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A University of California - Riverside research team lead by professor Alexander A. Balandin of the department of electrical engineering working in collaboration with assistant professor Chun Ning Lau of the department of physics and astronomy discovered that graphene, a single plane layer of carbon atoms arranged in honey-comb lattice, manifests extremely high thermal conductivity exceeding that of diamond and carbon nanotubes. The superb heat conducting properties of graphene can be used for hot-spot cooling and thermal management of the nanometer scale electroniccircuits and optoelectronic devices.
Graphene is a recently discovered form of carbon, which consists of only
one layer of atoms arranged in a honey-comb lattice. It manifests a
number of intriguing properties. For example, electrons in graphene behave
like they are massless. An extraordinary high mobility of electrons in
graphene makes graphene a promising material for future ultra-fast
The University of California - Riverside (UCR) team led by electrical
engineering professor Balandin has recently discovered that
graphene is also a superior heat conductor. Its thermal conductivity
is several times larger than that of diamond - the best known bulk crystal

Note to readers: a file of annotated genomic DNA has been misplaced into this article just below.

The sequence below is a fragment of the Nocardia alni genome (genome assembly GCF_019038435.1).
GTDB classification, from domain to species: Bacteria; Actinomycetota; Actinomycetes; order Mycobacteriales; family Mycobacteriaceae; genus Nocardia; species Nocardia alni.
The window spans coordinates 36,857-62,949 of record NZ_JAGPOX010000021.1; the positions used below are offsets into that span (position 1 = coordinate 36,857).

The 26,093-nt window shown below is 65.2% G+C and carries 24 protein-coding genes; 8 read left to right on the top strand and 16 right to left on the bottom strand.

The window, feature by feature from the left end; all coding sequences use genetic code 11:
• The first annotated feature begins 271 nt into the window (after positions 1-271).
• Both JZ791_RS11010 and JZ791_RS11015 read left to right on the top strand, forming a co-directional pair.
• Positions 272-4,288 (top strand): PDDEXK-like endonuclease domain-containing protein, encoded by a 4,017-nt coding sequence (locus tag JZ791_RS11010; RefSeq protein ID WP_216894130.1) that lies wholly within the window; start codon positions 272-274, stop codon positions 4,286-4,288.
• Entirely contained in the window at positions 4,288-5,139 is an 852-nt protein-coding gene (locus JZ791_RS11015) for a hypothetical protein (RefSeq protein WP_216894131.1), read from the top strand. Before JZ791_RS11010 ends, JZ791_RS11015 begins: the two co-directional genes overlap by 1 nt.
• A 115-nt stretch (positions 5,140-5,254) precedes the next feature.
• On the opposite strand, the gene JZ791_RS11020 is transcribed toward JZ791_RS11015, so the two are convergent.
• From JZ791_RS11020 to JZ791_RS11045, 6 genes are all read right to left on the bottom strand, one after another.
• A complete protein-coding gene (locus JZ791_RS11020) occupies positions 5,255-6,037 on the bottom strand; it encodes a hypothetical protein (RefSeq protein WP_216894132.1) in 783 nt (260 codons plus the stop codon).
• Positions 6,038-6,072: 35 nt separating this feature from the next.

heat conductor and exceeds that of carbon nanotubes, which were -
up until now - beleived to be the best heat conductors amond all solid
The near room-temperature thermal conductivity of a single layer graphene
suspended across a trench in silicon wafer was measured to be up to 5300
W/mK. The measurement of the thermal conductivity of graphene, an object of just
one atom thick, required a development of completely new experimental method.
The measurements were performed with the help of the non-contact optical
technique based on the micro-Raman spectroscopy.
The superb thermal conductivity of graphene coupled with its plane
geometry and demonstrated integration with silicon make graphene
and graphene multi-layers promissing materials for
thermal management of the nanometer scale electronic circuits.
The discovery of the UCR team was reported this week in Nano Letters
[link to the paper is here:
For more information, visit Professor Balandin's Nano-Device Laboratory
web-site at ndl.ee.ucr.edu/
For more information, please click here
Alexander A. Balandin, PhD
Professor, Department of Electrical Engineering
Chair, Materials Science and Engineering Program
Director, Nano-Device Laboratory
University of California - Riverside
Riverside, CA 92521 USA
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